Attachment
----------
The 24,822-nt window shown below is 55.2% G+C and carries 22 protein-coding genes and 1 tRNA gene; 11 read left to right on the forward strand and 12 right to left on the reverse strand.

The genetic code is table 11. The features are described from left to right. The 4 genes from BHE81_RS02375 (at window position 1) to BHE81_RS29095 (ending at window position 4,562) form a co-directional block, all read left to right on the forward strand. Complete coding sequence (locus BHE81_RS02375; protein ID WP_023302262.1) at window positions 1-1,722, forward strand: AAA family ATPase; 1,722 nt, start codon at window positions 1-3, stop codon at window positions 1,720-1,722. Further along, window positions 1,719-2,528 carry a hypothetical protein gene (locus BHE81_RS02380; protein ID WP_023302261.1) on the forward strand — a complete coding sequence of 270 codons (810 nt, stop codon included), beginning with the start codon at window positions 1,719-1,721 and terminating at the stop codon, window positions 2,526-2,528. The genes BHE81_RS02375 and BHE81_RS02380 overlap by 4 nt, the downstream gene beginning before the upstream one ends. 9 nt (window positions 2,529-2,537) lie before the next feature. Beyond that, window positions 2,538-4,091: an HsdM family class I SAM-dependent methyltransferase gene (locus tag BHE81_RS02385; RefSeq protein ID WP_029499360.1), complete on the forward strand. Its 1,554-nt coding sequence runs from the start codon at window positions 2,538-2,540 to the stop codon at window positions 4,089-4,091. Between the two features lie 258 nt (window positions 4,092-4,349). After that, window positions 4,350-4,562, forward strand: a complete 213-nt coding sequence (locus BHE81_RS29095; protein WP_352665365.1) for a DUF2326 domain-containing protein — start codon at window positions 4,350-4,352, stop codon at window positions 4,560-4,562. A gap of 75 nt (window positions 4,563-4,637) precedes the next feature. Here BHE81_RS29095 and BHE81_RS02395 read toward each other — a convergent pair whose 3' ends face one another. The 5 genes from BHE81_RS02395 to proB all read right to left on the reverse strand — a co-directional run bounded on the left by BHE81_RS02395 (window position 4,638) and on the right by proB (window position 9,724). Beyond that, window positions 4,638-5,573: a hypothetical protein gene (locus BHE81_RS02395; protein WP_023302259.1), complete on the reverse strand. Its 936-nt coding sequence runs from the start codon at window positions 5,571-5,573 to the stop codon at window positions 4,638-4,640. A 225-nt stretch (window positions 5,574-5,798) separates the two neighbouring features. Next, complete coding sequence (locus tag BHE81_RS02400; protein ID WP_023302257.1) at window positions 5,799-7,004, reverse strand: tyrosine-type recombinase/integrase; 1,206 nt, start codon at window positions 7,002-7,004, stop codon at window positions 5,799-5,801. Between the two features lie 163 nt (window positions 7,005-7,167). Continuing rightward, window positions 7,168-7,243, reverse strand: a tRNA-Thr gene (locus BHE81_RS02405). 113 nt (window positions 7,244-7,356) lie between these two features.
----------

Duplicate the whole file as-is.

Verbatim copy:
The 24,822-nt window shown below is 55.2% G+C and carries 22 protein-coding genes and 1 tRNA gene; 11 read left to right on the forward strand and 12 right to left on the reverse strand.

The genetic code is table 11. The features are described from left to right. The 4 genes from BHE81_RS02375 (at window position 1) to BHE81_RS29095 (ending at window position 4,562) form a co-directional block, all read left to right on the forward strand. Complete coding sequence (locus BHE81_RS02375; protein ID WP_023302262.1) at window positions 1-1,722, forward strand: AAA family ATPase; 1,722 nt, start codon at window positions 1-3, stop codon at window positions 1,720-1,722. Further along, window positions 1,719-2,528 carry a hypothetical protein gene (locus BHE81_RS02380; protein ID WP_023302261.1) on the forward strand — a complete coding sequence of 270 codons (810 nt, stop codon included), beginning with the start codon at window positions 1,719-1,721 and terminating at the stop codon, window positions 2,526-2,528. The genes BHE81_RS02375 and BHE81_RS02380 overlap by 4 nt, the downstream gene beginning before the upstream one ends. 9 nt (window positions 2,529-2,537) lie before the next feature. Beyond that, window positions 2,538-4,091: an HsdM family class I SAM-dependent methyltransferase gene (locus tag BHE81_RS02385; RefSeq protein ID WP_029499360.1), complete on the forward strand. Its 1,554-nt coding sequence runs from the start codon at window positions 2,538-2,540 to the stop codon at window positions 4,089-4,091. Between the two features lie 258 nt (window positions 4,092-4,349). After that, window positions 4,350-4,562, forward strand: a complete 213-nt coding sequence (locus BHE81_RS29095; protein WP_352665365.1) for a DUF2326 domain-containing protein — start codon at window positions 4,350-4,352, stop codon at window positions 4,560-4,562. A gap of 75 nt (window positions 4,563-4,637) precedes the next feature. Here BHE81_RS29095 and BHE81_RS02395 read toward each other — a convergent pair whose 3' ends face one another. The 5 genes from BHE81_RS02395 to proB all read right to left on the reverse strand — a co-directional run bounded on the left by BHE81_RS02395 (window position 4,638) and on the right by proB (window position 9,724). Beyond that, window positions 4,638-5,573: a hypothetical protein gene (locus BHE81_RS02395; protein WP_023302259.1), complete on the reverse strand. Its 936-nt coding sequence runs from the start codon at window positions 5,571-5,573 to the stop codon at window positions 4,638-4,640. A 225-nt stretch (window positions 5,574-5,798) separates the two neighbouring features. Next, complete coding sequence (locus tag BHE81_RS02400; protein ID WP_023302257.1) at window positions 5,799-7,004, reverse strand: tyrosine-type recombinase/integrase; 1,206 nt, start codon at window positions 7,002-7,004, stop codon at window positions 5,799-5,801. Between the two features lie 163 nt (window positions 7,005-7,167). Continuing rightward, window positions 7,168-7,243, reverse strand: a tRNA-Thr gene (locus BHE81_RS02405). 113 nt (window positions 7,244-7,356) lie between these two features.